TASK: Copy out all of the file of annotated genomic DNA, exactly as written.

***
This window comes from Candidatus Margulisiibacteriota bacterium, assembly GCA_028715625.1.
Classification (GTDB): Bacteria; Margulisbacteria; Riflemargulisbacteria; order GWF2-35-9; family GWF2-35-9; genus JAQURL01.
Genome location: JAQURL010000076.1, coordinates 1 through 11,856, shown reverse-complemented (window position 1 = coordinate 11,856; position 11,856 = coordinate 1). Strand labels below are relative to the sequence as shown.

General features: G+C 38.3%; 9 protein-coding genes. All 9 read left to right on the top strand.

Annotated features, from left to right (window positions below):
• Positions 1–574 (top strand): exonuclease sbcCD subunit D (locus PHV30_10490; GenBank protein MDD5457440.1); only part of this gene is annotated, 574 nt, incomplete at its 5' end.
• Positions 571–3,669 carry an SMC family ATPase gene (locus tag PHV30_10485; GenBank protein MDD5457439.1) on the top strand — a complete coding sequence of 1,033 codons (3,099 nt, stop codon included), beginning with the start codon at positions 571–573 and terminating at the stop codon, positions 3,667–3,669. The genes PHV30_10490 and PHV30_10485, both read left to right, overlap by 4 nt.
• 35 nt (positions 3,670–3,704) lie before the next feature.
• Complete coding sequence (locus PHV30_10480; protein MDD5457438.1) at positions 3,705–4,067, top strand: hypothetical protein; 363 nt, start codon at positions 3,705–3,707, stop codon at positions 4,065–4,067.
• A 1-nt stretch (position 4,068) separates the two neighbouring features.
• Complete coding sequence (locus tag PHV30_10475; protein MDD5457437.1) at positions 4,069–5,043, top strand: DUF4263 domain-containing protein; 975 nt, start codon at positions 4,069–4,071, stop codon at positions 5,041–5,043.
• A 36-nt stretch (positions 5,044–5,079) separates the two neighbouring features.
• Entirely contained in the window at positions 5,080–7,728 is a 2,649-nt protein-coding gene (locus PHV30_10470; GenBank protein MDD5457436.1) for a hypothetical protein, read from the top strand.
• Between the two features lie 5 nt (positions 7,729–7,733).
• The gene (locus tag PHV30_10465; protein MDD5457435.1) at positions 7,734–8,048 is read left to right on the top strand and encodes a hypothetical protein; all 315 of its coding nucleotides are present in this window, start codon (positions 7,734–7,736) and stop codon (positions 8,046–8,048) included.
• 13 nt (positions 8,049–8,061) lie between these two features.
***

This window comes from Candidatus Margulisiibacteriota bacterium, assembly GCA_028715625.1.
Classification (GTDB): Bacteria; Margulisbacteria; Riflemargulisbacteria; order GWF2-35-9; family GWF2-35-9; genus JAQURL01.
Genome location: JAQURL010000076.1, coordinates 1 through 11,856, shown reverse-complemented (window position 1 = coordinate 11,856; position 11,856 = coordinate 1). Strand labels below are relative to the sequence as shown.

General features: G+C 38.3%; 9 protein-coding genes. All 9 read left to right on the top strand.

Annotated features, from left to right (window positions below):
• Positions 1–574 (top strand): exonuclease sbcCD subunit D (locus PHV30_10490; GenBank protein MDD5457440.1); only part of this gene is annotated, 574 nt, incomplete at its 5' end.
• Positions 571–3,669 carry an SMC family ATPase gene (locus tag PHV30_10485; GenBank protein MDD5457439.1) on the top strand — a complete coding sequence of 1,033 codons (3,099 nt, stop codon included), beginning with the start codon at positions 571–573 and terminating at the stop codon, positions 3,667–3,669. The genes PHV30_10490 and PHV30_10485, both read left to right, overlap by 4 nt.
• 35 nt (positions 3,670–3,704) lie before the next feature.
• Complete coding sequence (locus PHV30_10480; protein MDD5457438.1) at positions 3,705–4,067, top strand: hypothetical protein; 363 nt, start codon at positions 3,705–3,707, stop codon at positions 4,065–4,067.
• A 1-nt stretch (position 4,068) separates the two neighbouring features.
• Complete coding sequence (locus tag PHV30_10475; protein MDD5457437.1) at positions 4,069–5,043, top strand: DUF4263 domain-containing protein; 975 nt, start codon at positions 4,069–4,071, stop codon at positions 5,041–5,043.
• A 36-nt stretch (positions 5,044–5,079) separates the two neighbouring features.
• Entirely contained in the window at positions 5,080–7,728 is a 2,649-nt protein-coding gene (locus PHV30_10470; GenBank protein MDD5457436.1) for a hypothetical protein, read from the top strand.
• Between the two features lie 5 nt (positions 7,729–7,733).
• The gene (locus tag PHV30_10465; protein MDD5457435.1) at positions 7,734–8,048 is read left to right on the top strand and encodes a hypothetical protein; all 315 of its coding nucleotides are present in this window, start codon (positions 7,734–7,736) and stop codon (positions 8,046–8,048) included.
• 13 nt (positions 8,049–8,061) lie between these two features.